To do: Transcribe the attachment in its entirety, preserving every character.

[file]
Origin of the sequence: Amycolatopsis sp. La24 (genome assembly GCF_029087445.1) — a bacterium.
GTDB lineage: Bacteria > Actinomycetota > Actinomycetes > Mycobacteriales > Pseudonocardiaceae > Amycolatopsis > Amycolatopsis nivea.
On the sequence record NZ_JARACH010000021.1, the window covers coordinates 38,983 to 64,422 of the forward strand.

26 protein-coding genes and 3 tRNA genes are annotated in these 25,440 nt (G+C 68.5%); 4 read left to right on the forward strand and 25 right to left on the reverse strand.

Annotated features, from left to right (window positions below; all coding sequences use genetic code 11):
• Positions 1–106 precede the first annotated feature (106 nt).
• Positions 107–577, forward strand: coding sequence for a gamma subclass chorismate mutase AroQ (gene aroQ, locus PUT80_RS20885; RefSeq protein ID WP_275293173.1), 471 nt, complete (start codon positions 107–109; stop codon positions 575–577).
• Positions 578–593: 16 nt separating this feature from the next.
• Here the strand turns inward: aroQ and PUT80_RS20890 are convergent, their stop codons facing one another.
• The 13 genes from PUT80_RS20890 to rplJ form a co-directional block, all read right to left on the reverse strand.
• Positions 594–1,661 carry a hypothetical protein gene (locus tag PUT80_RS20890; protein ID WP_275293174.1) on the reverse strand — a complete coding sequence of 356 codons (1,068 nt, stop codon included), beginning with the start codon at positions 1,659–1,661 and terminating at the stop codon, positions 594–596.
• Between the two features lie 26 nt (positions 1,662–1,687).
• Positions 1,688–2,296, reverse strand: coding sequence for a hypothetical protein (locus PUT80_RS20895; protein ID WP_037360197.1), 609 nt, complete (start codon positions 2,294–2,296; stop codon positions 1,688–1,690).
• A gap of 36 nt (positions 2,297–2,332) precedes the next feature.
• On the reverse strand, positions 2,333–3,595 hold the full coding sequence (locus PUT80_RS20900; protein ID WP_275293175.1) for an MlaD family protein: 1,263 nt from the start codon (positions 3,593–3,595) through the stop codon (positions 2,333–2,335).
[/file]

Origin of the sequence: Amycolatopsis sp. La24 (genome assembly GCF_029087445.1) — a bacterium.
GTDB lineage: Bacteria > Actinomycetota > Actinomycetes > Mycobacteriales > Pseudonocardiaceae > Amycolatopsis > Amycolatopsis nivea.
On the sequence record NZ_JARACH010000021.1, the window covers coordinates 38,983 to 64,422 of the forward strand.

26 protein-coding genes and 3 tRNA genes are annotated in these 25,440 nt (G+C 68.5%); 4 read left to right on the forward strand and 25 right to left on the reverse strand.

Annotated features, from left to right (window positions below; all coding sequences use genetic code 11):
• Positions 1–106 precede the first annotated feature (106 nt).
• Positions 107–577, forward strand: coding sequence for a gamma subclass chorismate mutase AroQ (gene aroQ, locus PUT80_RS20885; RefSeq protein ID WP_275293173.1), 471 nt, complete (start codon positions 107–109; stop codon positions 575–577).
• Positions 578–593: 16 nt separating this feature from the next.
• Here the strand turns inward: aroQ and PUT80_RS20890 are convergent, their stop codons facing one another.
• The 13 genes from PUT80_RS20890 to rplJ form a co-directional block, all read right to left on the reverse strand.
• Positions 594–1,661 carry a hypothetical protein gene (locus tag PUT80_RS20890; protein ID WP_275293174.1) on the reverse strand — a complete coding sequence of 356 codons (1,068 nt, stop codon included), beginning with the start codon at positions 1,659–1,661 and terminating at the stop codon, positions 594–596.
• Between the two features lie 26 nt (positions 1,662–1,687).
• Positions 1,688–2,296, reverse strand: coding sequence for a hypothetical protein (locus PUT80_RS20895; protein ID WP_037360197.1), 609 nt, complete (start codon positions 2,294–2,296; stop codon positions 1,688–1,690).
• A gap of 36 nt (positions 2,297–2,332) precedes the next feature.
• On the reverse strand, positions 2,333–3,595 hold the full coding sequence (locus PUT80_RS20900; protein ID WP_275293175.1) for an MlaD family protein: 1,263 nt from the start codon (positions 3,593–3,595) through the stop codon (positions 2,333–2,335).